ElectraNet is continuing to work with our construction partner and contractor, Downer, landholders, and councils to deliver the South Australian side of Project EnergyConnect (PEC), the new high voltage interconnector between SA and New South Wales. The SA side of PEC has been a massive undertaking for ElectraNet, comprising 384 towers, 83 stringing pads, 10 laydown yards and various stringing, access tracks, road hurdles and passing bays.
With PEC nearing the construction completion milestone on the SA side, ElectraNet has begun the environmental rehabilitation process around tower sites.
ElectraNet’s HSE Advisor, Charlotte Turner, said, “Our Environmental Management Plan sets the standard for rehab efforts and aims to rehabilitate the temporary areas to the condition before construction was undertaken. This includes respreading the topsoil that was scraped off the site which contains a seed bank that will promote native vegetation growth and further create habitat for native fauna. We work closely with the landholders and implement their special requirements into rehab.”
Click here or below to hear more from Charlotte.
Downer’s Environmental Advisor, Dayna Chapman, said, “I inspect our sites throughout this process to ensure works are proceeding to standard and to assess if any further controls are required, for example, placement and installation of coir logs for erosion control at increased risk areas.”
“The SA side of the PEC project is continuously guided by Downer’s 10 Environmental Principles to minimise and manage the project’s environmental impacts. Downer’s management practices are detailed in our nine Environmental and Cultural heritage sub-plans, such as our Biodiversity and Rehabilitation Management Sub-plan and within our internal Management Standards.”
“For example, the Weed Pest and Disease Management Sub-plan and Downer’s internal Biosecurity Management Standard includes requirements for critical controls such as plant and vehicle inspections, washdown stations, on-site inspections for declared weeds and in the instance of an occurrence, notification to ElectraNet, the SA Landscape Board – facilitating a notification to PIRSA and the management of that declared weed on site,” Dayna said.
Engagement with landholders has been the key to ensuring rehabilitation works are understood and opportunities are given for feedback, which are passed onto ElectraNet.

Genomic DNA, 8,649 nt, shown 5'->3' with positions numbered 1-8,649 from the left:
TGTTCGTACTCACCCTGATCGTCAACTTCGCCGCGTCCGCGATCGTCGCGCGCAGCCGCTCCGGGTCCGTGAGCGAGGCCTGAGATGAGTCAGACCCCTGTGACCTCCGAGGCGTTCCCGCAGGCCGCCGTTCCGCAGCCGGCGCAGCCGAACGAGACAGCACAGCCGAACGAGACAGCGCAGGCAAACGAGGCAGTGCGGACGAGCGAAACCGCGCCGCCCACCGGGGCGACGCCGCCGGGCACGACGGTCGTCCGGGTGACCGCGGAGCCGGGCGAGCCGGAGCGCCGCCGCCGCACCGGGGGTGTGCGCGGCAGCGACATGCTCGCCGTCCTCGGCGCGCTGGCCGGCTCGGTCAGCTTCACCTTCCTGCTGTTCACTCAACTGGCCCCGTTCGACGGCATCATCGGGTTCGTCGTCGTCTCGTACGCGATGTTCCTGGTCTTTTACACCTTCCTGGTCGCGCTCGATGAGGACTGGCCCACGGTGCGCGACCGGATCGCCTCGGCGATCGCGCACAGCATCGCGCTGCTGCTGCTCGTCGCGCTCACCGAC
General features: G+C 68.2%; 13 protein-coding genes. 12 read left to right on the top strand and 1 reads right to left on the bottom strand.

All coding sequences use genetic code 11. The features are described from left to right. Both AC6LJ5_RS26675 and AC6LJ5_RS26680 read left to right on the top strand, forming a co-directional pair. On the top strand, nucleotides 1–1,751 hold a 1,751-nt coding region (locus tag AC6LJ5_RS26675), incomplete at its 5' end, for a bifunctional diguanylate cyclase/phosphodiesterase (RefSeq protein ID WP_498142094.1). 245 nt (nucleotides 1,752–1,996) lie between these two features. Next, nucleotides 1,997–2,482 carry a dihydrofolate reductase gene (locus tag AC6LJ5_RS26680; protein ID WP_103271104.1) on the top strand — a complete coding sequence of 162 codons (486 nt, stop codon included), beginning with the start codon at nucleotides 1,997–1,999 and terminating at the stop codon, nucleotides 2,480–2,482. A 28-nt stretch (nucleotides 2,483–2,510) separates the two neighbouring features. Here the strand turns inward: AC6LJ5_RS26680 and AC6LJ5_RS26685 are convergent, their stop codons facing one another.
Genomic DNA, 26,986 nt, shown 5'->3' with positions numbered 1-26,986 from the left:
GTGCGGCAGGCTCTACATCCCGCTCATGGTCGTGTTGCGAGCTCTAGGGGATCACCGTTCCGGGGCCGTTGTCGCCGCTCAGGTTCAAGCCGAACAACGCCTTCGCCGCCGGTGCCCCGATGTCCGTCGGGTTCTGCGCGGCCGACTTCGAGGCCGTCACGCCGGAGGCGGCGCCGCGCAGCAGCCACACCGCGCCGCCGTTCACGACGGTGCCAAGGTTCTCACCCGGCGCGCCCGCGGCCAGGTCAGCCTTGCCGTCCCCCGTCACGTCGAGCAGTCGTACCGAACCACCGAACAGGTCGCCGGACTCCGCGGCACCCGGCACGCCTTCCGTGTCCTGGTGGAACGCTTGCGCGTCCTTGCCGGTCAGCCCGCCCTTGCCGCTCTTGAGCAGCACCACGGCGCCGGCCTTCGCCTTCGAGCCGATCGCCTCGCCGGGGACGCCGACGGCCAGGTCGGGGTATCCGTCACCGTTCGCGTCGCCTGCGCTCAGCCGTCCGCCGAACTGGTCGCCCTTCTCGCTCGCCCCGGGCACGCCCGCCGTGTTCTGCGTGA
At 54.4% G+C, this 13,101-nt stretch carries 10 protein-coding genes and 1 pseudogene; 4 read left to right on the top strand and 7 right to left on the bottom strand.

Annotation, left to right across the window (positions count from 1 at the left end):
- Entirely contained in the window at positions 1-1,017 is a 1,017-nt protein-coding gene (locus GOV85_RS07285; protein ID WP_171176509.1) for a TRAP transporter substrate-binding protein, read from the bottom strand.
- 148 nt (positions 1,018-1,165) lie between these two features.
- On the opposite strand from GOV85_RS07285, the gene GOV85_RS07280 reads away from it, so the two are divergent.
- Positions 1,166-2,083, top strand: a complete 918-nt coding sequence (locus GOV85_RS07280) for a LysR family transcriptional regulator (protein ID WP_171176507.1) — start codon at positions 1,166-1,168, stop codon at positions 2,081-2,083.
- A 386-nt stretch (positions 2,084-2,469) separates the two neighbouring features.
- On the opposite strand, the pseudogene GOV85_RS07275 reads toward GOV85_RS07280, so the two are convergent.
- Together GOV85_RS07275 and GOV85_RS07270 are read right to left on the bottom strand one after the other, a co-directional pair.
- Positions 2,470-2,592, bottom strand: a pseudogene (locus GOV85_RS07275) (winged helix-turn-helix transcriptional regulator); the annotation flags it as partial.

Dayna said, “Items no longer in use such as star pickets, flagging and signage are required to be removed from sites, as without ongoing maintenance they can degrade into litter. Due to its sensitive nature, all no-go zone flagging is left in place and monitored to ensure environmental and cultural heritage sites are protected. This flagging will be removed before end of project handover to ElectraNet.”
“The site is cleaned of any remaining construction items and is reshaped back to the natural landscape wherever possible, without impacting the towers or ongoing access. If capping material is used for stringing, crane or EWP pads, it is removed and used on permanent areas such as the maintenance of access tracks or if possible, provided to the landholder for reuse. Sites are scarified where required to loosen any compaction and encourage regrowth and topsoil stockpiles taken pre-works are respread across temporary areas. Vegetation is removed in the initial clearing and is respread across temporary areas.”
“Finally, the sites are inspected by myself and Charlotte to review that the works have been completed satisfactorily and sign off the sites,” Dayna said.
In related news, Downer and Meridian Helicopters Australia have successfully completed aerial stringing activities between the 384 towers spanning 205km from Robertstown to Bundey and onto the NSW border. Aerial stringing has helped to ensure impacts to the surrounding environment along the route are minimised. The SA side of PEC still has a few more milestones to reach before completion, but we’d like to take this opportunity to particularly thank Downer and Meridian Helicopters for their organisation and safe operation of this critical part of the project.
To read more about PEC’s latest construction milestones and learn more about the project, please click here.Back to News